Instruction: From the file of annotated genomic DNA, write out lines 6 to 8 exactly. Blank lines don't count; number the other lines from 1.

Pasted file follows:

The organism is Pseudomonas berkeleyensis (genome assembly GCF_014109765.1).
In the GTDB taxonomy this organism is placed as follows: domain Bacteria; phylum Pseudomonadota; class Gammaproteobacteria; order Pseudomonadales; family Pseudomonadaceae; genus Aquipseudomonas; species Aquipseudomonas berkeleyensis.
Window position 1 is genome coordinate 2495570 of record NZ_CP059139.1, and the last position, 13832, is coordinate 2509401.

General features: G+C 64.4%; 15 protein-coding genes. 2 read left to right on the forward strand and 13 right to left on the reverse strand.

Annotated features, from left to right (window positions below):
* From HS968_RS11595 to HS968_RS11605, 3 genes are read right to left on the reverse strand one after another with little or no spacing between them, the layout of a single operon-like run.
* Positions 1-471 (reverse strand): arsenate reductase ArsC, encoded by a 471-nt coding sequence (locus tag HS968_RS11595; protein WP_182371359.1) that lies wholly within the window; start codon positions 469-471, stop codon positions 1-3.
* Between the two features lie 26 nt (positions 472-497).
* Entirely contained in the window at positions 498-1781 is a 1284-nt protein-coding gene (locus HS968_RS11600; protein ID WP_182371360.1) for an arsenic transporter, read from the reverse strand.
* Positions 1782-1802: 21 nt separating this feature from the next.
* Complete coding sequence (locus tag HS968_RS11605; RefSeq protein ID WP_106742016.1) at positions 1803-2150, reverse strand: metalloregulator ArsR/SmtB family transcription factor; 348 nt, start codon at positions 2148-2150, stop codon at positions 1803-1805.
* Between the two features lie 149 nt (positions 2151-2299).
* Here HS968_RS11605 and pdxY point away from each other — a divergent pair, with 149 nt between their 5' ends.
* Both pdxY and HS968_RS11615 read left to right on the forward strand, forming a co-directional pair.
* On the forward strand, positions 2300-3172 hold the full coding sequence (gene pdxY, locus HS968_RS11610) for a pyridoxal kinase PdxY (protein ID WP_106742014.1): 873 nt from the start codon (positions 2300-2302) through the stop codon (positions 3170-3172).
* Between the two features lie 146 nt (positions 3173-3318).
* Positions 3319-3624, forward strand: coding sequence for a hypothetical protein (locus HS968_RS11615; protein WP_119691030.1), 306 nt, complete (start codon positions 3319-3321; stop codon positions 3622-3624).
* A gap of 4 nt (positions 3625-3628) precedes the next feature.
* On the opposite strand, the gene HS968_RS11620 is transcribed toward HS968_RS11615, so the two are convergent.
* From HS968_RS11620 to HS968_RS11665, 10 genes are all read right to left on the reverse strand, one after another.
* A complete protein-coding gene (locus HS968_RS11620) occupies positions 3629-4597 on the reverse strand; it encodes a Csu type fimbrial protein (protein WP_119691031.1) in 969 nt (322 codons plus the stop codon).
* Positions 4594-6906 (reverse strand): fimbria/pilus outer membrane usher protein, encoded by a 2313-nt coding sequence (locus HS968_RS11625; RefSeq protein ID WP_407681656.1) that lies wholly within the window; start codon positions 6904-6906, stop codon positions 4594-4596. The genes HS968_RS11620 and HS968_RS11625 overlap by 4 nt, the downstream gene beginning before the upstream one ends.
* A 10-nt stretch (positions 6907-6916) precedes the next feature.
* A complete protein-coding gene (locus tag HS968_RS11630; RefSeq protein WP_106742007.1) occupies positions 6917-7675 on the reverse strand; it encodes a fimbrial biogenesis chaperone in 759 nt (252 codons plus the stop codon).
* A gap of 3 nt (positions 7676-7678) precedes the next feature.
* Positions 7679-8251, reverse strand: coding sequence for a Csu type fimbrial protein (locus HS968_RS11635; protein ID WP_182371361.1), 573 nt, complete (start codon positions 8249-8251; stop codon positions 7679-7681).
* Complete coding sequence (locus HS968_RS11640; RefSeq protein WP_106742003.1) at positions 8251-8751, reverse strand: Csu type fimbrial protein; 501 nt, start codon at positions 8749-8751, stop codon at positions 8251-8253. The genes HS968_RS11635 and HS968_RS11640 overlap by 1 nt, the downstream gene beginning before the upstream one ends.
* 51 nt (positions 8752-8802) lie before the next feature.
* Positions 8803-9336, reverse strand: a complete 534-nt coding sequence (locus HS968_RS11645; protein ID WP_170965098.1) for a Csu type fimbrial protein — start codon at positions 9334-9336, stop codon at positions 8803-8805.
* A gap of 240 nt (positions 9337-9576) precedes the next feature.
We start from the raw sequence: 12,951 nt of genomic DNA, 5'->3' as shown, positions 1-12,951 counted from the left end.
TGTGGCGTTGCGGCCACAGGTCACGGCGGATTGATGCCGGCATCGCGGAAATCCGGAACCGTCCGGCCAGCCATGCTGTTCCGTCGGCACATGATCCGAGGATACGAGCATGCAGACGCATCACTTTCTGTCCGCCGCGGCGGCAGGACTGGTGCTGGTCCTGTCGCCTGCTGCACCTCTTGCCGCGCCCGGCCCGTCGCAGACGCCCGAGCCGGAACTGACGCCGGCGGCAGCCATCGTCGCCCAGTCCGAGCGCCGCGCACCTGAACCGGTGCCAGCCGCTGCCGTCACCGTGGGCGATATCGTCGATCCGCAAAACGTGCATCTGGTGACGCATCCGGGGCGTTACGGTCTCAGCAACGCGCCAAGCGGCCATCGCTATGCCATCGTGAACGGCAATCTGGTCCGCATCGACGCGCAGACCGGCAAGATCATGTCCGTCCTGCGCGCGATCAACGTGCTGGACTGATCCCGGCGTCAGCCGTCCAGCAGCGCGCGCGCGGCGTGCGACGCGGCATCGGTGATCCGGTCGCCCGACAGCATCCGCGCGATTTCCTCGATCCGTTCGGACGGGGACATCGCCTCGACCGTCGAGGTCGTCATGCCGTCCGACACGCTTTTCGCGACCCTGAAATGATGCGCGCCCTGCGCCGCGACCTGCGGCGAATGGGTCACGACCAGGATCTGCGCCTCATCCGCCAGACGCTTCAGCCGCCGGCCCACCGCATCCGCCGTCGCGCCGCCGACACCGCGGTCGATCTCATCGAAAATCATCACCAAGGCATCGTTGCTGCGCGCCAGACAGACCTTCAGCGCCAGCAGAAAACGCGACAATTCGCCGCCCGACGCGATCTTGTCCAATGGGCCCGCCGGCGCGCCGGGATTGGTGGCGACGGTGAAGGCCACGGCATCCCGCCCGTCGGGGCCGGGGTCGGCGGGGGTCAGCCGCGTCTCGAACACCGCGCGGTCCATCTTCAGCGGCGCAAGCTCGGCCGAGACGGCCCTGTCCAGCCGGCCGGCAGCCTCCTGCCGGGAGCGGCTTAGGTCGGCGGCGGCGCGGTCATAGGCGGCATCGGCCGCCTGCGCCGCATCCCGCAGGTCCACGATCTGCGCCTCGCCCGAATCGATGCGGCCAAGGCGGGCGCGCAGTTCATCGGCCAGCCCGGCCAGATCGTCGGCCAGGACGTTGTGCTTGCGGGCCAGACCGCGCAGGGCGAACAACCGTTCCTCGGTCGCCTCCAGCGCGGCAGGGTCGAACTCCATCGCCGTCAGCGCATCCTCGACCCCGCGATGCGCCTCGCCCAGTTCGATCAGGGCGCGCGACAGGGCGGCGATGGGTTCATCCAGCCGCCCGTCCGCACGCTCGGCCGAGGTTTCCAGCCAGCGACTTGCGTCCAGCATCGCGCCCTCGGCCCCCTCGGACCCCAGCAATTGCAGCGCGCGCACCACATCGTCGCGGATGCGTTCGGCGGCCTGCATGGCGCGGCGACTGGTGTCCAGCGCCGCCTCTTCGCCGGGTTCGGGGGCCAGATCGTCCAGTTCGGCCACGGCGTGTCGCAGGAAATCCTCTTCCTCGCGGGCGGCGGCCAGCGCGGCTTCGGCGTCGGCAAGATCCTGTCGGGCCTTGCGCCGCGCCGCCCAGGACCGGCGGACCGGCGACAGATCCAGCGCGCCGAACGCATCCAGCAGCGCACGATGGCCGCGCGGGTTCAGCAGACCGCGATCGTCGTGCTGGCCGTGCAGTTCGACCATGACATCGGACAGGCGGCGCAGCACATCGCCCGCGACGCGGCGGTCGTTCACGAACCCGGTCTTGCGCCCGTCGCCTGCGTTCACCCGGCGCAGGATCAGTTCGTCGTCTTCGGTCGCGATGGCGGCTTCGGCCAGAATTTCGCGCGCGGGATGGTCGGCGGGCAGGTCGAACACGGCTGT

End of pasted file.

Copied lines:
* From HS968_RS11595 to HS968_RS11605, 3 genes are read right to left on the reverse strand one after another with little or no spacing between them, the layout of a single operon-like run.
* Positions 1-471 (reverse strand): arsenate reductase ArsC, encoded by a 471-nt coding sequence (locus tag HS968_RS11595; protein WP_182371359.1) that lies wholly within the window; start codon positions 469-471, stop codon positions 1-3.
* Between the two features lie 26 nt (positions 472-497).